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Enrollment Begins in Adult Stem Cell Clinical Trial for Ischemic Stroke

Marketwire, July 21, 2009

The Canadian company Stem Cell Therapeutics (SCT) has received authorization from the Drug Controller General of India (DCGI) to begin enrollment in the Phase IIb clinical trial for the treatment of acute ischemic stroke with adult stem cells.

The double-blind, randomized, placebo-controlled clinical trial, which has a recruitment target of 128 to 130 patients, will utilize the modified REGENESIS proprietary protocol developed by SCT. Dr. Steven C. Cramer from UC-Irvine and Dr. Michael D. Hill of the University of Calgary are the two principle investigators of the study.

According to Dr. Alan Moore, president and CEO of SCT, "Approval from DCGI to initiate recruitment for the modified REGENESIS stroke trial in India is an exciting milestone for SCT. Jurisdictional approvals have now been granted in India, the U.S. and Canada, therefore we will begin recruiting patients as soon as possible."

In accordance with their regulations, the DCGI states that, "The DCGI approval process categorizes clinical trials into two types. If the study protocol has already been approved by a cognizant regulatory authority in one or more developed countries (such as the U.S., Canada, the U.K., Switzerland, Germany, Australia, Japan, and South Africa), the study is classified as a Type A trial and can be approved using a fast-track process within two to six weeks after the required documentation has been submitted. All other studies are classified as Type B. For these, the approval process is generally 8 to 12 weeks. The Institutional Review Board (IRB) approval process can be conducted in parallel with the DCGI review and, if import licenses are needed, the applications for these can also proceed in parallel. These provisions facilitate the process of getting study protocols in place and quickly initiating the trials." In other words, India is an excellent place in which to conduct clinical trials, since the approval process moves much more quickly than it does in many other countries. A number of businesses from the U.S., the U.K. and Europe are therefore turning to countries such as India for the testing and commercialization of their new medical products, whether related to stem cells or not.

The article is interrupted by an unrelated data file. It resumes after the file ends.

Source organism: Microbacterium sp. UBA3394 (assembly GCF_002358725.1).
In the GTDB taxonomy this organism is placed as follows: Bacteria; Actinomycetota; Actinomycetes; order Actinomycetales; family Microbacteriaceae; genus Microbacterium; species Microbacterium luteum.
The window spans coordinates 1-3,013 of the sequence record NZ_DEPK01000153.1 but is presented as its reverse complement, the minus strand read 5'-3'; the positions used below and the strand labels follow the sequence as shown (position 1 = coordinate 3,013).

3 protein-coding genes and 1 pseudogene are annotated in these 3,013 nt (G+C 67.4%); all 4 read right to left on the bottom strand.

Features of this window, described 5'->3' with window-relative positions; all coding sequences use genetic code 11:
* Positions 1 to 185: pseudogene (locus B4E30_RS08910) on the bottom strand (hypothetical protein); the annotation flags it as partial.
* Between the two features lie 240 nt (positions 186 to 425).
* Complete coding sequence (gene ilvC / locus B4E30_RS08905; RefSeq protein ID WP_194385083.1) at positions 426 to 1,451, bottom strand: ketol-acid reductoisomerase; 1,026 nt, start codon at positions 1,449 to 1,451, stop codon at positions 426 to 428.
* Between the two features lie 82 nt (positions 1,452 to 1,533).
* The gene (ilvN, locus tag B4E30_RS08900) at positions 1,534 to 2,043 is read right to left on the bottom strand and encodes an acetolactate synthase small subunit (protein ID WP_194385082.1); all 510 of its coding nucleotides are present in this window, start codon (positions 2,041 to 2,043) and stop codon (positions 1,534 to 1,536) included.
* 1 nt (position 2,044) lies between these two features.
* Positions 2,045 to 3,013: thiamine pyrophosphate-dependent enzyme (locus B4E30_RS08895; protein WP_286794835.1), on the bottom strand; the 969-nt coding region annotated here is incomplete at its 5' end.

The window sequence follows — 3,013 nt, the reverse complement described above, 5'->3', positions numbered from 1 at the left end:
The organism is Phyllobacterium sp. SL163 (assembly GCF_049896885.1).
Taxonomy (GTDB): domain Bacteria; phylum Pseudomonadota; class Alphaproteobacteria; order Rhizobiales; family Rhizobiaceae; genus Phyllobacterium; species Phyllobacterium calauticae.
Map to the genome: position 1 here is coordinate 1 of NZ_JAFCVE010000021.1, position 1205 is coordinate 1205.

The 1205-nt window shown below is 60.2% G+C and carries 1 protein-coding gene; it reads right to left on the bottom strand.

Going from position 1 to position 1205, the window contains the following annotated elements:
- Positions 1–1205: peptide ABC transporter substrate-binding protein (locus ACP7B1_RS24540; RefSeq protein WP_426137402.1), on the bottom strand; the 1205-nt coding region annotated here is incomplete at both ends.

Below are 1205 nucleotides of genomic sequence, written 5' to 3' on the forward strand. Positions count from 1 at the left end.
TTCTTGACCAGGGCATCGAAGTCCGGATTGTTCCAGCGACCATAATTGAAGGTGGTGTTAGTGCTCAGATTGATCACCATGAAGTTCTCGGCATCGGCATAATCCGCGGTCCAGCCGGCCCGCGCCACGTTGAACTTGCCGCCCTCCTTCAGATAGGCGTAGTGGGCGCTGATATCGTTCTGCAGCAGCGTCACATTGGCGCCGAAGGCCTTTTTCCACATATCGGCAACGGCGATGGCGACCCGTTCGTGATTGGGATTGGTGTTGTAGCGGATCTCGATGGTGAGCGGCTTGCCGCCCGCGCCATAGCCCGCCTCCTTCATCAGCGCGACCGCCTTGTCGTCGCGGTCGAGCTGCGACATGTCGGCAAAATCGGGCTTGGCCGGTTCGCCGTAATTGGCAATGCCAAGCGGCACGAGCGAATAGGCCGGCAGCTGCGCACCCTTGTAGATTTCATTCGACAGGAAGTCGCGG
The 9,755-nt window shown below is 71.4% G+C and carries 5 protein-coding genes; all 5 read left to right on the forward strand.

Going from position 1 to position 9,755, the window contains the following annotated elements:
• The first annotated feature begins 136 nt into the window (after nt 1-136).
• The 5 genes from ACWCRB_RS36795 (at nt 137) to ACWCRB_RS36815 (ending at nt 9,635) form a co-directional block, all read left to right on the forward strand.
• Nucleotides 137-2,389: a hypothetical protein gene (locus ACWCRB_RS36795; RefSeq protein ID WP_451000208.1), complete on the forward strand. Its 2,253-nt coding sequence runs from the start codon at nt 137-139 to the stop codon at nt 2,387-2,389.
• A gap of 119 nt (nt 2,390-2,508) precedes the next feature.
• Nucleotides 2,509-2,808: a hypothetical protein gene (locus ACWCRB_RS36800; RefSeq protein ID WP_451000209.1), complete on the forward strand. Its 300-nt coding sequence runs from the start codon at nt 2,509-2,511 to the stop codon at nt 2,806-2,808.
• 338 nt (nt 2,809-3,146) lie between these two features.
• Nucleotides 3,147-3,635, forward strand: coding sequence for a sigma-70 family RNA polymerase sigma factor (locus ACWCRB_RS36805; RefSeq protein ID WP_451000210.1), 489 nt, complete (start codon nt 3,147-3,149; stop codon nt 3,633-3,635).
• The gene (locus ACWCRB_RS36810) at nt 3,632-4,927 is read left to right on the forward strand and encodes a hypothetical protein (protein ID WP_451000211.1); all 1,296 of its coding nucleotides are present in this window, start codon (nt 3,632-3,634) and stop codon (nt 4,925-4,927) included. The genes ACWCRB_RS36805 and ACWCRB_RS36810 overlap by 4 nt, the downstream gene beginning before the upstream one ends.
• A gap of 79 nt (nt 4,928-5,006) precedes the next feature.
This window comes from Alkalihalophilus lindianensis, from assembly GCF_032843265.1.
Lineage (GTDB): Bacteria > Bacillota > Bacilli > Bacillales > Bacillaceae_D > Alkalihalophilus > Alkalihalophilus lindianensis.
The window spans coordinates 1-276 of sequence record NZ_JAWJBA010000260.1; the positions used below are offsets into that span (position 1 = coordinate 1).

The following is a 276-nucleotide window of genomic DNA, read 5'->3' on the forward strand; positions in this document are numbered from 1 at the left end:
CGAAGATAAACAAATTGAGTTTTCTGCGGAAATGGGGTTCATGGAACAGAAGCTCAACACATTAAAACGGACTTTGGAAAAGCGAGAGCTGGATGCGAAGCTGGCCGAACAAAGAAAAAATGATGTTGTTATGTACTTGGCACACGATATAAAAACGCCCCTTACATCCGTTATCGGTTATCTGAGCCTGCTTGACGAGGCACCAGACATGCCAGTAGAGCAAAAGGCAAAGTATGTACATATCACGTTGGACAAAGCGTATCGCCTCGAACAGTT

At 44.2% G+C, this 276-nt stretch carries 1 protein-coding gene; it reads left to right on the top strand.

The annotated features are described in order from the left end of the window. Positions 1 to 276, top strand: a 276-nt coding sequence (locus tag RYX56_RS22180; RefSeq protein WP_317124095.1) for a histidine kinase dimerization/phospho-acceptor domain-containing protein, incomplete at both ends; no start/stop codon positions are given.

In this particular case, the therapeutic product developed by SCT, known as REGENESIS, contains a proprietary combination of compounds which are designed to stimulate the body's naturally occurring, endogenous adult stem cells for the healing and repair of damaged tissue. As described on the company's website, "Stem Cell Therapeutics Corp. is a Canadian public biotechnology company focused on the development and commercialization of drug-based therapies to treat central nervous system diseases. SCT is a leader in the development of therapies that utilize drugs to stimulate a patient's own resident stem cells. The Company's programs aim to repair brain and nerve function lost due to disease or injury. The Company's extensive patent portfolio of owned and licensed intellectual property supports the potential expansion into future clinical programs in numerous neurological diseases such as traumatic brain injury, multiple sclerosis, Huntington's disease, Alzheimer's disease, and ALS."



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